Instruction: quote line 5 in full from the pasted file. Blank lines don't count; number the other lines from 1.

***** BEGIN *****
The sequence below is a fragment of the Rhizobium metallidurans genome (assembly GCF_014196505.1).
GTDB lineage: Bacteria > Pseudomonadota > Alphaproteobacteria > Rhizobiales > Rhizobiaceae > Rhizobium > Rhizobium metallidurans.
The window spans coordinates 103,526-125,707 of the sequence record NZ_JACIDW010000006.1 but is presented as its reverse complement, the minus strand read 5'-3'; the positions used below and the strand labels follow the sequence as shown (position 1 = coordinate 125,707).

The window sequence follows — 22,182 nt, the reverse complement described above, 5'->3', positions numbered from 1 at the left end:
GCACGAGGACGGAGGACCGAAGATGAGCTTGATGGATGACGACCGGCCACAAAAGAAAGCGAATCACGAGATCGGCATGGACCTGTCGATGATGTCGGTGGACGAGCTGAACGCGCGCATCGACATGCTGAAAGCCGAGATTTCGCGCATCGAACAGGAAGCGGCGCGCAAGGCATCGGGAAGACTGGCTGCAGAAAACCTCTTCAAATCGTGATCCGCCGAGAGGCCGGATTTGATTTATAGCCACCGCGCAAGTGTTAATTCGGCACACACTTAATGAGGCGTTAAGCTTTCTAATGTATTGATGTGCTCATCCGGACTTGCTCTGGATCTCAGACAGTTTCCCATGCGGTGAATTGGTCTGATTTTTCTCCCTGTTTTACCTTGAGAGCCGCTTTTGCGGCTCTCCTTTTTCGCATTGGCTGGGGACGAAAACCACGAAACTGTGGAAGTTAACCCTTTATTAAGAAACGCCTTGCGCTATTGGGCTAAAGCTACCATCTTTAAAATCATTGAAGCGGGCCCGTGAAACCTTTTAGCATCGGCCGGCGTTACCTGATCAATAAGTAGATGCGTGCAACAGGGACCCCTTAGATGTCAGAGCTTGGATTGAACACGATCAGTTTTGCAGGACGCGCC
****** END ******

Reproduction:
GCACGAGGACGGAGGACCGAAGATGAGCTTGATGGATGACGACCGGCCACAAAAGAAAGCGAATCACGAGATCGGCATGGACCTGTCGATGATGTCGGTGGACGAGCTGAACGCGCGCATCGACATGCTGAAAGCCGAGATTTCGCGCATCGAACAGGAAGCGGCGCGCAAGGCATCGGGAAGACTGGCTGCAGAAAACCTCTTCAAATCGTGATCCGCCGAGAGGCCGGATTTGATTTATAGCCACCGCGCAAGTGTTAATTCGGCACACACTTAATGAGGCGTTAAGCTTTCTAATGTATTGATGTGCTCATCCGGACTTGCTCTGGATCTCAGACAGTTTCCCATGCGGTGAATTGGTCTGATTTTTCTCCCTGTTTTACCTTGAGAGCCGCTTTTGCGGCTCTCCTTTTTCGCATTGGCTGGGGACGAAAACCACGAAACTGTGGAAGTTAACCCTTTATTAAGAAACGCCTTGCGCTATTGGGCTAAAGCTACCATCTTTAAAATCATTGAAGCGGGCCCGTGAAACCTTTTAGCATCGGCCGGCGTTACCTGATCAATAAGTAGATGCGTGCAACAGGGACCCCTTAGATGTCAGAGCTTGGATTGAACACGATCAGTTTTGCAGGACGCGCC